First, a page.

Fabrication and transport properties of graphene-based nanostructures
Thesis or dissertation
University of Exeter
In this work fabrication and studies of transistor structures based on an atomic sheet of graphite, graphene, are described. Since graphene technology is in its early stages, the development and optimisation of the fabrication process are very important. In this work the impact of various fabrication conditions on the quality of graphene devices is investigated, in particular the effects on the carrier mobility of the details of the mechanical exfoliation procedure, such as environmental conditions and humidity, source of graphite and wafer cleaning procedure. In addition, a comparison is made between the conventional e-beam lithorgaphy and lithography-free fabrication of samples. It was also demonstrated that water and other environmental species play an important role in graphene-to-substrate adhesion and can also contribute to the carrier scattering in graphene. A technique for creating suspended metal gates was developed for the fabrication of graphene p-n-p structures, and charge transport has been studied in such top-gated graphene devices. Depending on the relation between the carrier mean free path and the length of the top-gate we have realized three distinct transport regimes through the p-n-p structure: a) diffusive across the structure; b) ballistic in the regions of p-n junctions but diffusive in the n-region; c) ballistic across the whole p-n-p structure. The second regime has revealed the chiral nature of carriers in graphene. This was demonstrated by comparing the experimental resistance of a single p-n junction with results of electrostatic modeling in the diffusive model. In the third regime we have observed oscillations of the device resistance as a function of carrier concentration in the n-region, which are also dependent on magnetic field. These oscillations have been demonstrated to be a direct consequence of a Fabri-Perot-like interference effect in the graphene p-n-p structures.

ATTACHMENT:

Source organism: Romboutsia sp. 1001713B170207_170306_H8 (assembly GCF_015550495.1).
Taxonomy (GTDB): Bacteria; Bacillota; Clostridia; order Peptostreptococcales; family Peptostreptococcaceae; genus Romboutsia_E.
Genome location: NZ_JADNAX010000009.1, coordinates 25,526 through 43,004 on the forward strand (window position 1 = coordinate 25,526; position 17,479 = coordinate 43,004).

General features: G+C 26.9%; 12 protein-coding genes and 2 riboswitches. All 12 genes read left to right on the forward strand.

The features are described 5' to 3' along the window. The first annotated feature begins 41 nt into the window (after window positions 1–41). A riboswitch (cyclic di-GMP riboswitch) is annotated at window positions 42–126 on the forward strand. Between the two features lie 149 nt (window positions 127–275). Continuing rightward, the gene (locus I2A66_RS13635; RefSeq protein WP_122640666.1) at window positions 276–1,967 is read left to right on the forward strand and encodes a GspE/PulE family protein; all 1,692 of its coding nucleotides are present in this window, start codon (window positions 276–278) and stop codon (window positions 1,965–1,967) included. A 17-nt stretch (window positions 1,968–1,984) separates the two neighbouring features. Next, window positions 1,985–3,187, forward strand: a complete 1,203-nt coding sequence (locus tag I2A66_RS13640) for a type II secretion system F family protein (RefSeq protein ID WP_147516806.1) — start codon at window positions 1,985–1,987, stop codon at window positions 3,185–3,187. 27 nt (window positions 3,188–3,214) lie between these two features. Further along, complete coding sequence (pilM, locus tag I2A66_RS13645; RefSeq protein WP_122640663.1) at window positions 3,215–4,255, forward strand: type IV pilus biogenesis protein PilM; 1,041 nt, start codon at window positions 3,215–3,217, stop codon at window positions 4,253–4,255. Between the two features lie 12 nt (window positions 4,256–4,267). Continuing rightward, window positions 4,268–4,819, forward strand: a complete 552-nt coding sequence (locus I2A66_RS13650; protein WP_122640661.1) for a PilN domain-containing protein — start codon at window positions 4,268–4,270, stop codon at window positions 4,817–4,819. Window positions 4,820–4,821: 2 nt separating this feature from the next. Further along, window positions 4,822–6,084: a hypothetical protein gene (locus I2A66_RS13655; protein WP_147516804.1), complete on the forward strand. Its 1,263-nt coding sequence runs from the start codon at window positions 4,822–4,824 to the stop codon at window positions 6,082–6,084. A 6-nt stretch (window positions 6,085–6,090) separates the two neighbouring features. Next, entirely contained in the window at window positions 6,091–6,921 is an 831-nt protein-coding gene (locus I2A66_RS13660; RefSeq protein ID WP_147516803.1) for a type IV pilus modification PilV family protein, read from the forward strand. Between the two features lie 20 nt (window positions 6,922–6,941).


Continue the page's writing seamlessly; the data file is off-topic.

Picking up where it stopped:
ORSAS award scheme
PhD in Physics